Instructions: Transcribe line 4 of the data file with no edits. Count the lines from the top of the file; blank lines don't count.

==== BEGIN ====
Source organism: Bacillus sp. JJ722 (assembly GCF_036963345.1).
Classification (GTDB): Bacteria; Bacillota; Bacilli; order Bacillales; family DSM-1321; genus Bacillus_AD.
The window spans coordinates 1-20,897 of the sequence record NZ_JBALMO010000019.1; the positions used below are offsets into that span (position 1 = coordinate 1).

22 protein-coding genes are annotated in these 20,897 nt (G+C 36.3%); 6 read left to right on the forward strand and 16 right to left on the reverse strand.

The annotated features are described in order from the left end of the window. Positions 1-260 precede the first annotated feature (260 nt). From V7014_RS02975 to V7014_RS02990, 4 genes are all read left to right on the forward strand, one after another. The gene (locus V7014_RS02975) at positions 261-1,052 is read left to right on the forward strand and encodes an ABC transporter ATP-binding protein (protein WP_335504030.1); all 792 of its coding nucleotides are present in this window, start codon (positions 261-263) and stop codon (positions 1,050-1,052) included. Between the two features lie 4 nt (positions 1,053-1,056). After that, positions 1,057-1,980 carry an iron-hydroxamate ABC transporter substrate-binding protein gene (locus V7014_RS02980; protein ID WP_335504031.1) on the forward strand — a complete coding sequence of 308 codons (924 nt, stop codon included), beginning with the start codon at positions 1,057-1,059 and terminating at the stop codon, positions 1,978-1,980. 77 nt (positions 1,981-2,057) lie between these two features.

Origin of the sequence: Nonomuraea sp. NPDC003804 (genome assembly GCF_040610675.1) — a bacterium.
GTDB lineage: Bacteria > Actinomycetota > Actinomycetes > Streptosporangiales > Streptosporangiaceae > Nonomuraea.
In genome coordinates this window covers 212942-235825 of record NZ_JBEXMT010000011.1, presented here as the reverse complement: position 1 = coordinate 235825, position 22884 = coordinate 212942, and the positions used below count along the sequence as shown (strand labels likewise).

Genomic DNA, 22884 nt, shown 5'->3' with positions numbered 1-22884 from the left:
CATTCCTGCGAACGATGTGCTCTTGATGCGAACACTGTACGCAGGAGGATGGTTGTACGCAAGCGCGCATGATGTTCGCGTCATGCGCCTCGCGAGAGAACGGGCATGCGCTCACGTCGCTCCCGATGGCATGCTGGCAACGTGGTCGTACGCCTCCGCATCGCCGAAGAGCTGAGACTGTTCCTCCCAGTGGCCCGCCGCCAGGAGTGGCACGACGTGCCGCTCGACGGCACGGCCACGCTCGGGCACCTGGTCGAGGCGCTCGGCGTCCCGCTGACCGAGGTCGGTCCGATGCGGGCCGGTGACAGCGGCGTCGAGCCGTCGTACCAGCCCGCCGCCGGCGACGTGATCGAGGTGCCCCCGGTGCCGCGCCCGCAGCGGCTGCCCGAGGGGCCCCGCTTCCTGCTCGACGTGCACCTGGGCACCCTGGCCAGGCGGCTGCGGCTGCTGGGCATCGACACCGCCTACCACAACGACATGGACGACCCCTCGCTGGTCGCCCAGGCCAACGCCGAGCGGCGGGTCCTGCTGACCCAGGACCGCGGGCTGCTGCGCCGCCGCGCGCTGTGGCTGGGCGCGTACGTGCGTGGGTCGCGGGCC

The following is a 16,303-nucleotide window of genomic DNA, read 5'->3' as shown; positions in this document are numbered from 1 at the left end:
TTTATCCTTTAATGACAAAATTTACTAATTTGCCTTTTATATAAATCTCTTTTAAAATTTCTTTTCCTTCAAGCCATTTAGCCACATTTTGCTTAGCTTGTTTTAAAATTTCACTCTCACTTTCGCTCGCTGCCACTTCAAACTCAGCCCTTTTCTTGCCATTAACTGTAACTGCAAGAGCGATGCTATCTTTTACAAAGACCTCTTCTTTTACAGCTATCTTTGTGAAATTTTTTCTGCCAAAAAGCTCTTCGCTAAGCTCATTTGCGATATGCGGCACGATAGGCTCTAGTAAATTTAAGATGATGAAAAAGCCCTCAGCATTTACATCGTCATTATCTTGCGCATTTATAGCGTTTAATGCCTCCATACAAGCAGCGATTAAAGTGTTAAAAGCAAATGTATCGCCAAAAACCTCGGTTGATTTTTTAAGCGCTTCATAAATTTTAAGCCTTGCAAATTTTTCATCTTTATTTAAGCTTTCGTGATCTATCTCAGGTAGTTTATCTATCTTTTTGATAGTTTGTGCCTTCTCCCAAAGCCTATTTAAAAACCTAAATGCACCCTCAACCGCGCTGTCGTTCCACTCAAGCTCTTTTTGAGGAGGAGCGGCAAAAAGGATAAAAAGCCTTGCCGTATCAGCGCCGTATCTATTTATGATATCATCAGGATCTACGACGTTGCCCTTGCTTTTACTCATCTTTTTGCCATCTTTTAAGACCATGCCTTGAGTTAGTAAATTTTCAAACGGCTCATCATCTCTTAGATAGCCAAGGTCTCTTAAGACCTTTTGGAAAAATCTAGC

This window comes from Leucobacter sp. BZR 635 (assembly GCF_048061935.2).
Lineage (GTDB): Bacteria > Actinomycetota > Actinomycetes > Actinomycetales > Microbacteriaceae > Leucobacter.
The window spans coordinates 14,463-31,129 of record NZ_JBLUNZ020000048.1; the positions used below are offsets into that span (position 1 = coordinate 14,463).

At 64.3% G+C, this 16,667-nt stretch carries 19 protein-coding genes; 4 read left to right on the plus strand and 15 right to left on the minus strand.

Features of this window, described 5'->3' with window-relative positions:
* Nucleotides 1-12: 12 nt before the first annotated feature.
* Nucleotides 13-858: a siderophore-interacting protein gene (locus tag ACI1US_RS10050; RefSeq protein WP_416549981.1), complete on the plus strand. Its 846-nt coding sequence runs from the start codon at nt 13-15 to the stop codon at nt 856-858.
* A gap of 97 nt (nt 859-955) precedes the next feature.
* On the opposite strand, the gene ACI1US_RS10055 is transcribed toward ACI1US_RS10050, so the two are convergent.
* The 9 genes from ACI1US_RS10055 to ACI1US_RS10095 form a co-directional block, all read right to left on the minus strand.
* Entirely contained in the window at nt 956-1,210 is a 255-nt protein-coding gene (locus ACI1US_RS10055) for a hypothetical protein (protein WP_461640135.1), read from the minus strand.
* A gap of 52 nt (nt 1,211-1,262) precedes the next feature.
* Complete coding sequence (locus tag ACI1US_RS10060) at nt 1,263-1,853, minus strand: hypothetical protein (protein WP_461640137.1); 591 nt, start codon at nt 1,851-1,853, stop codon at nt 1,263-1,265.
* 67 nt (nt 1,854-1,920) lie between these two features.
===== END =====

22 protein-coding genes are annotated in these 20,897 nt (G+C 36.3%); 6 read left to right on the forward strand and 16 right to left on the reverse strand.